The first and most time-consuming step is getting your images downloaded. HIPI has a basic distributed image downloader as an example, but you’ll want to make sure the site you’re accessing won’t be overwhelmed. I was focused on large social networks with decent CDNs, so I felt comfortable running several servers in parallel. I did have to alter the HIPI downloader code to add a user agent string so the admins of the sites could contact me if the downloading was causing any problems.

If you have three different external services you’re pulling from, with four servers assigned to each service, you end up taking about 30 days to download 100 million photos. That’s $4,492.80 for the initial pull, which is not chump change, but not wildly outside a startup budget, especially if you plan ahead and use reserved instances to reduce the cost.

Object Recognition

Now you have 100 million images, you need to do something useful with them. Photos contain a massive amount of information, and OpenCV has a lot of the building blocks you’ll need to extract some of the parts you care about. Think about the properties you’re interested in — maybe you want to exclude pictures containing people if you’re trying to create slideshows about places — and then look around at the tools that the library offers; for this example you could search for faces, and identify photos that are faceless as less likely to contain people. Anything you could do on a single image, you can now do in parallel on millions of them.

Before you go ahead and do a distributed run, though, make sure it works. I like to write a standalone command-line version of my image processing step, so I can debug it easily and iterate fast on the algorithm. OpenCV has a lot of convenience functions that make it easy to load images from disk, or even capture them from your webcam, display them, and save them out at the end. Their Java support is quite new, and I hit a few hiccups, but overall, it works very well. This made it possible to write a wrapper that is handed the images from HIPI’s decoding engine, does some processing, and then writes the results out in a text format, one line per image, all within a natively-Java Hadoop job.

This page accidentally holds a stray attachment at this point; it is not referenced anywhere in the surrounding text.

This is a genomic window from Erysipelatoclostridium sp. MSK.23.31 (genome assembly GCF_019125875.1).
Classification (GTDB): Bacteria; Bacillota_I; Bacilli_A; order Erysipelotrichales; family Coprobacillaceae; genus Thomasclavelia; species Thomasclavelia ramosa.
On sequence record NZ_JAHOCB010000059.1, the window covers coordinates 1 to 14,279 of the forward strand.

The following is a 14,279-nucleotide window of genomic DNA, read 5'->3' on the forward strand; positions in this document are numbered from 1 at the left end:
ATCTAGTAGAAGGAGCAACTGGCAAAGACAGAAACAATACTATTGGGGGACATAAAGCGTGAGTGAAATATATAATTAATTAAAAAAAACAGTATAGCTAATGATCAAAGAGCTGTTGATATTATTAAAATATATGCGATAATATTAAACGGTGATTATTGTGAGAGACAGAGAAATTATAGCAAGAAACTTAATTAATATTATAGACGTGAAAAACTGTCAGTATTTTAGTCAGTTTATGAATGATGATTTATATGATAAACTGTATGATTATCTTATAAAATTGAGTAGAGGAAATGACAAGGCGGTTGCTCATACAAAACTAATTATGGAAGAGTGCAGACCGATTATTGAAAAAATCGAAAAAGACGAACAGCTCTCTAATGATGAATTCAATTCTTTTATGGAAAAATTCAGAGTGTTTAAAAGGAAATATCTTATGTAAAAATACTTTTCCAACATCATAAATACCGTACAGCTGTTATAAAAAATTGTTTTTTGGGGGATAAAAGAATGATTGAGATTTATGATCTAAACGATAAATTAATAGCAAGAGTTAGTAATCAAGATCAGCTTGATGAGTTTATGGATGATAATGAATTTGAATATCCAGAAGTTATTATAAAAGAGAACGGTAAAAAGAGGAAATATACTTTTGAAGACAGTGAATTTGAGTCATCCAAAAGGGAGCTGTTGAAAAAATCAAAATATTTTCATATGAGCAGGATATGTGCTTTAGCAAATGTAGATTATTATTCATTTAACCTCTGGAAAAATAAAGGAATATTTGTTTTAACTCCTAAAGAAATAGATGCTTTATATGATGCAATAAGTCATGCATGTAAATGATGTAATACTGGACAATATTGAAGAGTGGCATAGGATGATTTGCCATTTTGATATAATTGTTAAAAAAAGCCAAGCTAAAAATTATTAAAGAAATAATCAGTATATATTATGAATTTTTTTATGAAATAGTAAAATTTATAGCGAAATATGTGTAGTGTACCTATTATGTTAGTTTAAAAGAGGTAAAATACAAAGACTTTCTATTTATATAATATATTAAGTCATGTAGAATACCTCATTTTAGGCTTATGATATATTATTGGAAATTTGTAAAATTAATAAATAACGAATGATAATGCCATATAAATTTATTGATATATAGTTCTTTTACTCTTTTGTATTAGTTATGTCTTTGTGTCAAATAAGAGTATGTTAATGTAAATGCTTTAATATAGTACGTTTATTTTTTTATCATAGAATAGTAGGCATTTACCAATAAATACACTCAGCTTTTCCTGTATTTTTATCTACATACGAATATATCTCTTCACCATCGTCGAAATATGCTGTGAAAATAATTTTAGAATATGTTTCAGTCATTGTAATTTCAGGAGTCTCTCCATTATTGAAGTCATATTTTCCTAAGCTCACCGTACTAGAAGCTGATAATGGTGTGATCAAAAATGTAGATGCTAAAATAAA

Once you’re happy with the way the algorithm is working on your test data, and you’ve wrapped it in a HIPI wrapper, you’re ready to apply it to all the images you’ve downloaded. Just spin up a Hadoop job with your jar file, pointing at the HDFS folders containing the output of the downloader. In our experience, we were able to process around two million 700×700-sized JPEG images on each server per day, so you can use that as a rule of thumb for the size/speed tradeoffs you want to make when you choose how many machines to put in your cluster. Surprisingly, the actual processing we did within our algorithm didn’t affect the speed very much, apparently the object recognition and image-processing work ran fast enough that it was swamped by the time spent on IO.

I hope I’ve left you excited and ready to tackle your own large-scale image processing challenges. Whether you’re a data person who’s interested in image processing or a computer-vision geek who wants to widen your horizons, there’s a lot of new ground to be explored, and it’s surprisingly easy once you put together the pieces.